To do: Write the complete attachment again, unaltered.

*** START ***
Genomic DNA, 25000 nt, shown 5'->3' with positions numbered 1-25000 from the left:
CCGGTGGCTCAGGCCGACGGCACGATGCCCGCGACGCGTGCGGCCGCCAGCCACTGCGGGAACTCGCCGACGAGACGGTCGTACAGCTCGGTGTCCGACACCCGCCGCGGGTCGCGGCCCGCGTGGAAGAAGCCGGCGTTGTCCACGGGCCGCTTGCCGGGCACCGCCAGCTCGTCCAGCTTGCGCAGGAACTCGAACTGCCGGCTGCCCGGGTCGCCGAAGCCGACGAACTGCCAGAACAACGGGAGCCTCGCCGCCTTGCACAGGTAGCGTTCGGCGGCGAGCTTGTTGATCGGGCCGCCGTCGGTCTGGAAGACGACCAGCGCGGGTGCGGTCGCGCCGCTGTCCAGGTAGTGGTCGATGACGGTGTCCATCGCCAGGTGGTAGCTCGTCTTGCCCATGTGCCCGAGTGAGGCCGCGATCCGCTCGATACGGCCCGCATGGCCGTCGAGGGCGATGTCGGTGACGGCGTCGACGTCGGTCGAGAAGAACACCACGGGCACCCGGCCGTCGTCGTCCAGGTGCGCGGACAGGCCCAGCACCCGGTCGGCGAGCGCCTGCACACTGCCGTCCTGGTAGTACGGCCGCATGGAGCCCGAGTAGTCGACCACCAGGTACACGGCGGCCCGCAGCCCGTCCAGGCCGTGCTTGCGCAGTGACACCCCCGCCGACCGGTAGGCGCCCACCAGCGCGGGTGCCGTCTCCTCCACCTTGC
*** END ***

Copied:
Genomic DNA, 25000 nt, shown 5'->3' with positions numbered 1-25000 from the left:
CCGGTGGCTCAGGCCGACGGCACGATGCCCGCGACGCGTGCGGCCGCCAGCCACTGCGGGAACTCGCCGACGAGACGGTCGTACAGCTCGGTGTCCGACACCCGCCGCGGGTCGCGGCCCGCGTGGAAGAAGCCGGCGTTGTCCACGGGCCGCTTGCCGGGCACCGCCAGCTCGTCCAGCTTGCGCAGGAACTCGAACTGCCGGCTGCCCGGGTCGCCGAAGCCGACGAACTGCCAGAACAACGGGAGCCTCGCCGCCTTGCACAGGTAGCGTTCGGCGGCGAGCTTGTTGATCGGGCCGCCGTCGGTCTGGAAGACGACCAGCGCGGGTGCGGTCGCGCCGCTGTCCAGGTAGTGGTCGATGACGGTGTCCATCGCCAGGTGGTAGCTCGTCTTGCCCATGTGCCCGAGTGAGGCCGCGATCCGCTCGATACGGCCCGCATGGCCGTCGAGGGCGATGTCGGTGACGGCGTCGACGTCGGTCGAGAAGAACACCACGGGCACCCGGCCGTCGTCGTCCAGGTGCGCGGACAGGCCCAGCACCCGGTCGGCGAGCGCCTGCACACTGCCGTCCTGGTAGTACGGCCGCATGGAGCCCGAGTAGTCGACCACCAGGTACACGGCGGCCCGCAGCCCGTCCAGGCCGTGCTTGCGCAGTGACACCCCCGCCGACCGGTAGGCGCCCACCAGCGCGGGTGCCGTCTCCTCCACCTTGC